Because of our disposition of plaintiff's claim, we need not address defendant's cross appeal.
HOOD, J., concurred.
I concur in the result reached by the majority but for a different reason.
While I agree with the majority that the portion of Davidson v Secretary of State, 351 Mich. 4; 87 N.W.2d 131 (1957), relied upon by plaintiff is dictum, I conclude that the Supreme Court in Davidson reached the correct result. The statutory definition of "special mobile equipment" is a limiting definition, carving out from the universe of vehicles those that qualify. See MCL 257.62; MSA 9.1862. Under the statutory language, the vehicles that qualify are determined by a two-step process, which first delineates vehicles that are "not designed or used primarily for the transportation of persons or property. . . ." From this category of vehicles, a smaller subcategory is identified as constituting "special mobile equipment," i.e., only those vehicles that are "incidentally operated or moved over the highways. . . ." Accordingly, if a vehicle is "designed or used primarily for the transportation of persons or property," that vehicle is not included within the first category. If, however, a vehicle falls within this category, it still fails to be "special mobile equipment" if it is more than "incidentally operated or moved over the highways." Under this analysis, the Supreme Court's conclusion that "[e]xistence of any 1 of these 3 factors . . . will defeat the claimed exemption" is correct. Davidson, supra at 9.
I agree with the majority's opinion that the word "or" is properly read as disjunctive rather than conjunctive. However, my analysis of the statute does not improperly read "or" as conjunctive. Instead, my analysis of the statute, compared to that of the majority, differs with respect to how the statute's use of the word "not" is to be applied. The majority's analysis applies "not" to each of the following verbs individually, meaning that a vehicle may be "special mobile equipment" if it is "not designed" or if it is "[not] used" primarily for the transportation of persons or property. My analysis rests on a determination that the legislative intent was that the verbs would be considered as a group and the "not" would be applicable to the verb group; thus, the "not designed or used" language of the statute means "neither designed nor used."
Both the above analysis and that of the majority is logically supportable. Thus, we are faced with two logically supportable analyses of the statute. I reject the majority's analysis because it is inconsistent with the Davidson dictum that has been the basis of repeated opinions by the Attorney General on various issues. See, e.g., OAG, 1961-1962, No 4031, p 519 (September 5, 1962); OAG, 1960, No 3456, p 64 (April 4, 1960); OAG, 1959-1960, No 3275, p 13 (January 31, 1959). While, as the majority points out, these opinions are not precedentially binding on this Court, a longstanding construction by the Attorney General "should be given considerable weight." Aller v Detroit Police Dep't Trial Bd, 309 Mich. 382, 386; 15 N.W.2d 676 (1944).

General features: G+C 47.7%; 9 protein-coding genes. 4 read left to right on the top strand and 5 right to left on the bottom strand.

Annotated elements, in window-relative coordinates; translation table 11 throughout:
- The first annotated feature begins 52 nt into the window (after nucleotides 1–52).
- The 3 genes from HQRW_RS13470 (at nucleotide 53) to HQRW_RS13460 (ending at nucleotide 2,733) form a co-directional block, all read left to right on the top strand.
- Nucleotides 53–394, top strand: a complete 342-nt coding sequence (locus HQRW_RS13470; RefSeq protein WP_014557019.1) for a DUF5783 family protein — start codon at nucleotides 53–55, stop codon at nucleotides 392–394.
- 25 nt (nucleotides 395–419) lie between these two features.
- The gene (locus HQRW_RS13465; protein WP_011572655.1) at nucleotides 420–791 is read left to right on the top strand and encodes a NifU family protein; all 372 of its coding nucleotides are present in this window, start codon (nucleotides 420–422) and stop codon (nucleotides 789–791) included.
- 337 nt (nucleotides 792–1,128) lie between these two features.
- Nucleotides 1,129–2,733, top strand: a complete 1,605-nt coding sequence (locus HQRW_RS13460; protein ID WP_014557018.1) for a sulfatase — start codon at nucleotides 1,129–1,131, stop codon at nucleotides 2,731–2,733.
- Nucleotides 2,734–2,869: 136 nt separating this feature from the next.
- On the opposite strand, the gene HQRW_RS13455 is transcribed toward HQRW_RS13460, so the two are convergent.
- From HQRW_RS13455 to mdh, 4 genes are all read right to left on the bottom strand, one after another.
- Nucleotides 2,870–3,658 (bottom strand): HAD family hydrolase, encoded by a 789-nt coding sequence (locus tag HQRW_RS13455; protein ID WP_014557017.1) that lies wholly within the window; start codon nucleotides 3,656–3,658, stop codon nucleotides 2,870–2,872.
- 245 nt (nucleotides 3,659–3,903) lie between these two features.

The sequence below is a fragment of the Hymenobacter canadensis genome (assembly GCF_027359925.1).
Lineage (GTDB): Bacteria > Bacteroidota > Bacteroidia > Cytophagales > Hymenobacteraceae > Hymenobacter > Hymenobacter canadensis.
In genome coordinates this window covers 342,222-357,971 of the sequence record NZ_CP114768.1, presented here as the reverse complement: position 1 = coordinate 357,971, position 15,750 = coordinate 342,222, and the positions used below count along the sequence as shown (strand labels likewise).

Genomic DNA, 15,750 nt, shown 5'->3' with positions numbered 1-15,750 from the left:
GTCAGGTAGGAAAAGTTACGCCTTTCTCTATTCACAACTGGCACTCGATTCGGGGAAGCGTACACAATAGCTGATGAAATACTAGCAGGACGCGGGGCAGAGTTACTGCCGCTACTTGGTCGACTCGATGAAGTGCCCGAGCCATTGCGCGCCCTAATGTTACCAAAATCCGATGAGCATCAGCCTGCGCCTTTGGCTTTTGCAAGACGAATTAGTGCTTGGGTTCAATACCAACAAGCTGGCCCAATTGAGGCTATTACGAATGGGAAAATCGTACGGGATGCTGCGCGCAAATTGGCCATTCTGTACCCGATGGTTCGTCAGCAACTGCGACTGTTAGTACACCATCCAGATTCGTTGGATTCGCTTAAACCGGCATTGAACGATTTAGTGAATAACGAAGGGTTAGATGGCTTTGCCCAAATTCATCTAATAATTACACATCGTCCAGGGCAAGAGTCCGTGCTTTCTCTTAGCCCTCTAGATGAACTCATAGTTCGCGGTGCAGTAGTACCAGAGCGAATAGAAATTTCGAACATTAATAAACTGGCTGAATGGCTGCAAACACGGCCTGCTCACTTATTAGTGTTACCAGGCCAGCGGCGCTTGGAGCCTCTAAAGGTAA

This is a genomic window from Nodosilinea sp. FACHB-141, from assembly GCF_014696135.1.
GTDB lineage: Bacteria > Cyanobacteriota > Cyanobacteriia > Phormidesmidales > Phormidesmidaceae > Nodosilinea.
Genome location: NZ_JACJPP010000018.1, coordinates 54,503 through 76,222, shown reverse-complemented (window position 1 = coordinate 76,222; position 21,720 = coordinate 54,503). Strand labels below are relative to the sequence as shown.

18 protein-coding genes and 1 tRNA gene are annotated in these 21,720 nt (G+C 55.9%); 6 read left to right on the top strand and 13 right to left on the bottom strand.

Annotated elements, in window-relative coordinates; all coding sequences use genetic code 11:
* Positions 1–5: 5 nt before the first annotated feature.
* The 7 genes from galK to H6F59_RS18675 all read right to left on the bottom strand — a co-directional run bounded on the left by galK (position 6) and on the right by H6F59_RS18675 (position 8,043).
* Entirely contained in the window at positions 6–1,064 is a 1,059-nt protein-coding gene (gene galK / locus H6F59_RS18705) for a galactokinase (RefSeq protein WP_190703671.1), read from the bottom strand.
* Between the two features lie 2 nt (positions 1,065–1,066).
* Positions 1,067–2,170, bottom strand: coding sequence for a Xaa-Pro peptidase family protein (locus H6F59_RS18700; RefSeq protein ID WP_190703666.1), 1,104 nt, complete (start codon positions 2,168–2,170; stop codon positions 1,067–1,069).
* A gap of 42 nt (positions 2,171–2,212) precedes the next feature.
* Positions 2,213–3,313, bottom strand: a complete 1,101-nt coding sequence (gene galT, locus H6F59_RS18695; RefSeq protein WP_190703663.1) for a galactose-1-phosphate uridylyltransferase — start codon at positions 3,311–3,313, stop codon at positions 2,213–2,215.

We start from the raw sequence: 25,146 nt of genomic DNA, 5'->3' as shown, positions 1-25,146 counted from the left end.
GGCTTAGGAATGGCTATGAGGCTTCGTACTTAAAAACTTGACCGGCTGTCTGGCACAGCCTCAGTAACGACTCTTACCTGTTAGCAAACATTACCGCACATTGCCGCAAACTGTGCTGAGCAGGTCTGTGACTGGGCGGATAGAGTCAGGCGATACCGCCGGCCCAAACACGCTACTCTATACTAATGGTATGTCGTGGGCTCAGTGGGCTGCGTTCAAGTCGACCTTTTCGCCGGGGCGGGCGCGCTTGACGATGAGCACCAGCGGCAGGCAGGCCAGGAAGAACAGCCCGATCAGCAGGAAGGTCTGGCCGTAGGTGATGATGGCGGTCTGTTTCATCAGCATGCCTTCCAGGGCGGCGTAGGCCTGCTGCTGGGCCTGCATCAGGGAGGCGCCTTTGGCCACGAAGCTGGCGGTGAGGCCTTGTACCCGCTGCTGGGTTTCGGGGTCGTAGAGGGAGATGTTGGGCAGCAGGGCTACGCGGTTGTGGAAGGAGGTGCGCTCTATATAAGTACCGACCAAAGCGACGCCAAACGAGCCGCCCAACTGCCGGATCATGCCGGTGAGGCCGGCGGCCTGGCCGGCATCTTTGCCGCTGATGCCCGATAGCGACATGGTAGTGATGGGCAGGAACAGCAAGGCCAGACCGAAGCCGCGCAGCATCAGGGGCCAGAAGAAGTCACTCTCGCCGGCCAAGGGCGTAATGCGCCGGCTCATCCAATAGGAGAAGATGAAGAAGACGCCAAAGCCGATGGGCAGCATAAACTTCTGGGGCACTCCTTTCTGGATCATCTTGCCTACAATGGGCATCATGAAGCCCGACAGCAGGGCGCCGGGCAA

The tanker-trailer at issue in this case is not "special mobile equipment" under the statute thus construed. The tanker-trailer was "designed . . . primarily for the transportation of . . . property" and does not fall within the category of vehicles delineated by the statute as potentially falling within the definition but only if they are "incidentally operated or moved over the highways."
Nonetheless, I agree with the majority's conclusion that the tanker-trailer is "special mobile equipment" for a completely different statutory reason. In its cross appeal, defendant Stenberg Brothers, Inc., argues that the trial court erred in not ruling in its favor on the basis of MCL 257.216; MSA 9.1916, which provides that "[e]very motor vehicle, . . . when driven or moved upon a highway, is subject to the registration . . . provisions of this act. . . ." Defendant Stenberg Brothers argues that the tanker-trailer was not subject to registration under this provision because it was not ordinarily or regularly driven or moved upon a highway. Accordingly, under the insurance policy, defendant argues that the tanker-trailer is "mobile equipment" because it is "not subject to motor vehicle registration." I agree.
Whether the tanker-trailer was "subject to registration" under the statute depends not on whether it was capable of being registered but rather whether it was required to be registered under statute. Reaver v Westwood, 148 Mich. App. 343, 348; 384 N.W.2d 156 (1986). Under the clear language of MCL 257.216; MSA 9.1916, the tanker-trailer was "subject to . . . registration" when it was leased by Mead Corporation and "moved upon a highway" to the location where it was used as a storage tank. However, the registration requirement resulting from that brief move could have been satisfied with a fourteen-day "temporary registration" because the tanker-trailer did not transport liquids during the move. MCL 257.226b; MSA 9.1926(2). Following the move, the tanker-trailer was clearly used as a stationary storage tank and was no longer "subject to registration" under the statute. Accordingly, at the time of the accident at issue in this case, the tanker-trailer was "mobile equipment" as defined by the insurance contract. I would affirm because the trial court reached the correct result albeit for the wrong reason. Welch v Dist Court, 215 Mich. App. 253, 256; 545 N.W.2d 15 (1996).
The situation here is different than that found Einerwold v Complete Auto Transit, Inc, 145 Mich. App. 521, 524; 377 N.W.2d 890 (1985), where a pickup truck was regularly used to transport employees on public highways from one lot to another.